How to Connect a Desktop Hard Drive to a Laptop or Another Computer
In either case you will need to connect the HDD to a laptop or another computer. This is what this article is about. We are going to study one of the simplest and all-purpose variants to use.
How to take the HDD out of the computer (IDE and SATA)
It seems logical that before connecting a disk to another device it has to be taken out of the system unit. The matter is that depending on the interface through which your disk is connected (IDE or SATA) different boxes will be needed to make connection possible.
That is why instead of guessing what kind of interface your disk has it is best when you first take it out of the system unit and have a look at the interface.
As a rule, there is not much trouble in taking an HDD out:
- First, you turn off the computer, and unplug its power cable from the socket;
- Open the side panel of your system unit;
- Take out of the HDD all connectors;
- Unscrew fastening screws and take out the disk (usually it slips along two sliding bars).
The procedure itself is quick and easy. Then have a careful look at the disk interface. Nowadays most hard disks are connected via SATA (a modern interface with the high-speed data transfer). If your disk is old, it can have an IDE interface.
Another important detail.
Computers usually have “big” 3.5-inch disks, while laptops have smaller ones of 2.5 inches (1 inch is 2.54 cm). The digits 2.5 and 3.5 are used to denote form factors and actually show the width of an HDD body when measured in inches.
The height of all modern 3.5” HDDs is 25 mm; it is known as “half-height” in comparison to older models. Manufacturers use this height to fit inside from one to five platters.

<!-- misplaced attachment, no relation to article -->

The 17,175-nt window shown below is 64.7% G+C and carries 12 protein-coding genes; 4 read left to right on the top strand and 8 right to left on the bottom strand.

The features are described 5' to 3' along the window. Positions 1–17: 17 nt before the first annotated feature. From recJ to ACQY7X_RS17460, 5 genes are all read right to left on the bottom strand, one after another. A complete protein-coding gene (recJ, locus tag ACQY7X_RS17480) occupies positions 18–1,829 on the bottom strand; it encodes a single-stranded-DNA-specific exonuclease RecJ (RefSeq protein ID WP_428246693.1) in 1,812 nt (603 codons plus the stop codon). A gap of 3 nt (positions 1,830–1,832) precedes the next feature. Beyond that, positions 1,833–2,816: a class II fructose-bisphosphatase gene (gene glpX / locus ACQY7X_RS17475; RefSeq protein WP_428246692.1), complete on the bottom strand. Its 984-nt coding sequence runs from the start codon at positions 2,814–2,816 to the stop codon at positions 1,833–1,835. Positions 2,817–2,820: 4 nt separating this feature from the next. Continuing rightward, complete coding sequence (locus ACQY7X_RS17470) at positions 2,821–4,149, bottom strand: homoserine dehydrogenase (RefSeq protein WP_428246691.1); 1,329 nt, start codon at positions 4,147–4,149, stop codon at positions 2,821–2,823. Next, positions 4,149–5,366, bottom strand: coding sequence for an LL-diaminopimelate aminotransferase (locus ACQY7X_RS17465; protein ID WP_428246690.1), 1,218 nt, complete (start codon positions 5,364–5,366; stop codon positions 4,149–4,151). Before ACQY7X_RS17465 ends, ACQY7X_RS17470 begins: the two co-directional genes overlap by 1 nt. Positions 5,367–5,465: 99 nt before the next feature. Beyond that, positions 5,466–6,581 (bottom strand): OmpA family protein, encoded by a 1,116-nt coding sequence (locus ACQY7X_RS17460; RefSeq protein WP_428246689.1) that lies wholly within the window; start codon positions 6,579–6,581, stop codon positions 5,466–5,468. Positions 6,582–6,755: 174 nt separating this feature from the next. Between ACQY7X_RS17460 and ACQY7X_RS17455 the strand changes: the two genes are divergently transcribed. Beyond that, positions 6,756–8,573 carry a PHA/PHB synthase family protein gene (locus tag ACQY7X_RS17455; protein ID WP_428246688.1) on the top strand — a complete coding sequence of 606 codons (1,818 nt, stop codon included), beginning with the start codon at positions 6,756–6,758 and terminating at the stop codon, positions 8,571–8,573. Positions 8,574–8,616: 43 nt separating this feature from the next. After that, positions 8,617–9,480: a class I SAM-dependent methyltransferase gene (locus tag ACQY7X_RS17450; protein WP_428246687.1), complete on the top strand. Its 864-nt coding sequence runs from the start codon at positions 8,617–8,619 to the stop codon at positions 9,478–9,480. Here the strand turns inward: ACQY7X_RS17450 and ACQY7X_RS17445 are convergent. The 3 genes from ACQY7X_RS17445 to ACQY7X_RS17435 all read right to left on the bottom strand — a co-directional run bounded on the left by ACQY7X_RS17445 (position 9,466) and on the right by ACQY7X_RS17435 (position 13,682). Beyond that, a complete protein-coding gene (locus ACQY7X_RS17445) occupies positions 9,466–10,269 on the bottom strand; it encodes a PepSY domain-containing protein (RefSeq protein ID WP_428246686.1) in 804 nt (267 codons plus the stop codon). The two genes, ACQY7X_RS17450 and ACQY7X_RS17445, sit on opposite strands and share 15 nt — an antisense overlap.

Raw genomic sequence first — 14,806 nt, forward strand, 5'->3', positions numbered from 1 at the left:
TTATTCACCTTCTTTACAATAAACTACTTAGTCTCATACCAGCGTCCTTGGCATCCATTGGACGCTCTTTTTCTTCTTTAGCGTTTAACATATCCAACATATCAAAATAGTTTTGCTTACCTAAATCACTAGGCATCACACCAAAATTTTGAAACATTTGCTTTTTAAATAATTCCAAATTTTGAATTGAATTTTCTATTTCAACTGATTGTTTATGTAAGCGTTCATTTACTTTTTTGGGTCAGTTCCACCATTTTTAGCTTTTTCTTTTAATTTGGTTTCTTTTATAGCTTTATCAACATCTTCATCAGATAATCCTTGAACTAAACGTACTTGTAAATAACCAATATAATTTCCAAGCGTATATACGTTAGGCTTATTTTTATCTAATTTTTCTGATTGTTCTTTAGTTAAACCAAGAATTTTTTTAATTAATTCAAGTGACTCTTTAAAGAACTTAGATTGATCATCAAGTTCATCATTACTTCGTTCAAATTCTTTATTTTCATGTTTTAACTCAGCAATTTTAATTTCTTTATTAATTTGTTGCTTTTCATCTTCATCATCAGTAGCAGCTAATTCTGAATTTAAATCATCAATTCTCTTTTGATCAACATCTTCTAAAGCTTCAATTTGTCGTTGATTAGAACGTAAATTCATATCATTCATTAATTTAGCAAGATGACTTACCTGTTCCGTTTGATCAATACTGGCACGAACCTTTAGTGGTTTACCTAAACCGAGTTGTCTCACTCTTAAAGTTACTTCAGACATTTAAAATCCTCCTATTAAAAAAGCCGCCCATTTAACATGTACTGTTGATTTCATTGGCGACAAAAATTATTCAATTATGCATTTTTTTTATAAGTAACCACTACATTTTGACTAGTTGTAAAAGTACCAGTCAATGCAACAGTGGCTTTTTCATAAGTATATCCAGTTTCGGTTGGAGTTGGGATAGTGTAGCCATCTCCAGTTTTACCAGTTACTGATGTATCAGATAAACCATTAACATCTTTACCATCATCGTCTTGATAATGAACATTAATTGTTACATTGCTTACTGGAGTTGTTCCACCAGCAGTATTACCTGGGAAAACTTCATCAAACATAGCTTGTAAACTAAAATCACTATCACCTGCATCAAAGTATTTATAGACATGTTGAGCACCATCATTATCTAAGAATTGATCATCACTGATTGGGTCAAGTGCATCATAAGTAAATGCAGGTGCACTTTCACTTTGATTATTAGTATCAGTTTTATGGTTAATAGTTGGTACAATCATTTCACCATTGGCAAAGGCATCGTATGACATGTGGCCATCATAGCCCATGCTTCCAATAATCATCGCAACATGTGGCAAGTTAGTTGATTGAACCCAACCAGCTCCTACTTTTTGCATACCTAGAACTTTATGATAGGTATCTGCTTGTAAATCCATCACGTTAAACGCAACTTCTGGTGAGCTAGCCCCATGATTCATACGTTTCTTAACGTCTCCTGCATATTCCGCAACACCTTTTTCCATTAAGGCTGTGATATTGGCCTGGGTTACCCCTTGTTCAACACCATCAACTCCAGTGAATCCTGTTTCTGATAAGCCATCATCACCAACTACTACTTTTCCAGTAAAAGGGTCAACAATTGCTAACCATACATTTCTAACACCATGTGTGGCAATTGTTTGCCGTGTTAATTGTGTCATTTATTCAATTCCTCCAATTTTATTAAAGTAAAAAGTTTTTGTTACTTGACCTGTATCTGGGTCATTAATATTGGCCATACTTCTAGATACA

In 2.5” HDDs things are different as their original height of 12.5 mm was replaced by the 9.5 mm one which can contain up to three platters (nowadays there are also thinner disks than that). The height of 9.5 has actually became a standard for most laptops but some companies still produce 12.5 mm hard disks based on three platters.
Connecting the disk to a laptop
Let us suppose we have sorted the things that concern the interface. For actual connection we will need a special BOX. They can be of various types:
- 3.5 IDE -> USB 2.0 – this box is designed for a 3.5-inch disk (which is what an average PC uses) with IDE interface to help connect it to a USB 2.0 port (actual transfer speed under 20-35 MB/s);
- 3.5 IDE -> USB 3.0 – the same but the transfer speed is higher;
- 3.5 SATA -> USB 2.0 (similar, the only difference is the interface);
- 3.5 SATA -> USB 3.0 and so on.
This box is actually a rectangular container a bit larger than the disk itself. Usually this box opens at the rear side and an HDD is put inside.
In fact, after you have done all that you need to connect a power supply (adapter) to this box and use a USB cable to connect the box to another PC or a laptop.
If the disk and the box are all right, in “This PC” you will see one more disk which you can use as an ordinary HDD (format, copy, delete etc.)
If your computer fails to recognize the disk.
In this case, you may need two steps.
Check if you have drivers for your box. Usually Windows installs them itself, but if your box is non-standard, there may be problems.
To begin with, launch Device Manager and see if there are drivers for your device and make sure there are no yellow exclamatory marks.
Go to Disk Management in Windows (in order to go there in Windows 10 right-click on START button) and check if you can see the connected HDD there. If it is there, the most probable way of getting it right will be changing the drive letter and formatting it.
There is a dedicated article on this topic in our blog.
Connecting the HDD to another computer.
In a modern system unit, a CD/DVD drive and HDD should be connected via SATA interface. That is, instead of a CD/DVD drive you can connect an HDD from another computer.
In fact, the only thing left to do is to disconnect cables from the disk drive and connect them to the other HDD. Then you just turn on the computer and copy all necessary information or scan it with the help of data recovery software
The new hard disk will be represented in “This PC” i.e. you can work with it as an ordinary local disk.
If you want to just have this HDD permanently connected to your PC, the only thing you have to do is to fix it properly.
Basically, that’s all. If you want to transfer many files from a PC to a laptop (and you’re not planning to use a desktop HDD with the laptop all the time), then you may like the other way: connect the PC and the laptop to a local network and just copy the files you need. For that purpose what you need is just one cable… (provided that there are network interface cards in both the laptop and the desktop computer).